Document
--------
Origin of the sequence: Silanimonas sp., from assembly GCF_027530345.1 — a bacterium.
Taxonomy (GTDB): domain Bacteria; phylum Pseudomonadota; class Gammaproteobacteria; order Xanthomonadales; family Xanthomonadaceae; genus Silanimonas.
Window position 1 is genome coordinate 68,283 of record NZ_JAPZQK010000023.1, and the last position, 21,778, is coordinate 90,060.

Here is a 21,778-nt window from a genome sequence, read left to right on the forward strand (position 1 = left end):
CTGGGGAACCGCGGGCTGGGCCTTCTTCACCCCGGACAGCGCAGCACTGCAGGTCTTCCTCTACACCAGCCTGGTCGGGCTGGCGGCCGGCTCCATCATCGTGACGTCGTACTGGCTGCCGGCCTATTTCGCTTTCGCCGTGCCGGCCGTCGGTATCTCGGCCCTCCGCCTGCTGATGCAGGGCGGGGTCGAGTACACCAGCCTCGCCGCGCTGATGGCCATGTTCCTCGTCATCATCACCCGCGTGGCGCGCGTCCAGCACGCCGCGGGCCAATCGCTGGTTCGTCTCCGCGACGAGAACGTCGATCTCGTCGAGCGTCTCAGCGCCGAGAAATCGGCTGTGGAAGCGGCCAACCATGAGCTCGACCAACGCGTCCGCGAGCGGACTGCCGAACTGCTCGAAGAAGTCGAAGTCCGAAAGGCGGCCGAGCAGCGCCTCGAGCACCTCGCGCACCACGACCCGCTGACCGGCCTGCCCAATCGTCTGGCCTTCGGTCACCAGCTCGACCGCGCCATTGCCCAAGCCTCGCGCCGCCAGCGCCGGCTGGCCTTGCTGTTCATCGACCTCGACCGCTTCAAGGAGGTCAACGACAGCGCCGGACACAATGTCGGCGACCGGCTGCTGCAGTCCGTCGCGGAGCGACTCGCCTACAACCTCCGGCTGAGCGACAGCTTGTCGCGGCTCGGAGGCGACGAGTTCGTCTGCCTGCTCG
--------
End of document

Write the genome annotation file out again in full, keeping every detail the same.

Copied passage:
Origin of the sequence: Silanimonas sp., from assembly GCF_027530345.1 — a bacterium.
Taxonomy (GTDB): domain Bacteria; phylum Pseudomonadota; class Gammaproteobacteria; order Xanthomonadales; family Xanthomonadaceae; genus Silanimonas.
Window position 1 is genome coordinate 68,283 of record NZ_JAPZQK010000023.1, and the last position, 21,778, is coordinate 90,060.

Here is a 21,778-nt window from a genome sequence, read left to right on the forward strand (position 1 = left end):
CTGGGGAACCGCGGGCTGGGCCTTCTTCACCCCGGACAGCGCAGCACTGCAGGTCTTCCTCTACACCAGCCTGGTCGGGCTGGCGGCCGGCTCCATCATCGTGACGTCGTACTGGCTGCCGGCCTATTTCGCTTTCGCCGTGCCGGCCGTCGGTATCTCGGCCCTCCGCCTGCTGATGCAGGGCGGGGTCGAGTACACCAGCCTCGCCGCGCTGATGGCCATGTTCCTCGTCATCATCACCCGCGTGGCGCGCGTCCAGCACGCCGCGGGCCAATCGCTGGTTCGTCTCCGCGACGAGAACGTCGATCTCGTCGAGCGTCTCAGCGCCGAGAAATCGGCTGTGGAAGCGGCCAACCATGAGCTCGACCAACGCGTCCGCGAGCGGACTGCCGAACTGCTCGAAGAAGTCGAAGTCCGAAAGGCGGCCGAGCAGCGCCTCGAGCACCTCGCGCACCACGACCCGCTGACCGGCCTGCCCAATCGTCTGGCCTTCGGTCACCAGCTCGACCGCGCCATTGCCCAAGCCTCGCGCCGCCAGCGCCGGCTGGCCTTGCTGTTCATCGACCTCGACCGCTTCAAGGAGGTCAACGACAGCGCCGGACACAATGTCGGCGACCGGCTGCTGCAGTCCGTCGCGGAGCGACTCGCCTACAACCTCCGGCTGAGCGACAGCTTGTCGCGGCTCGGAGGCGACGAGTTCGTCTGCCTGCTCG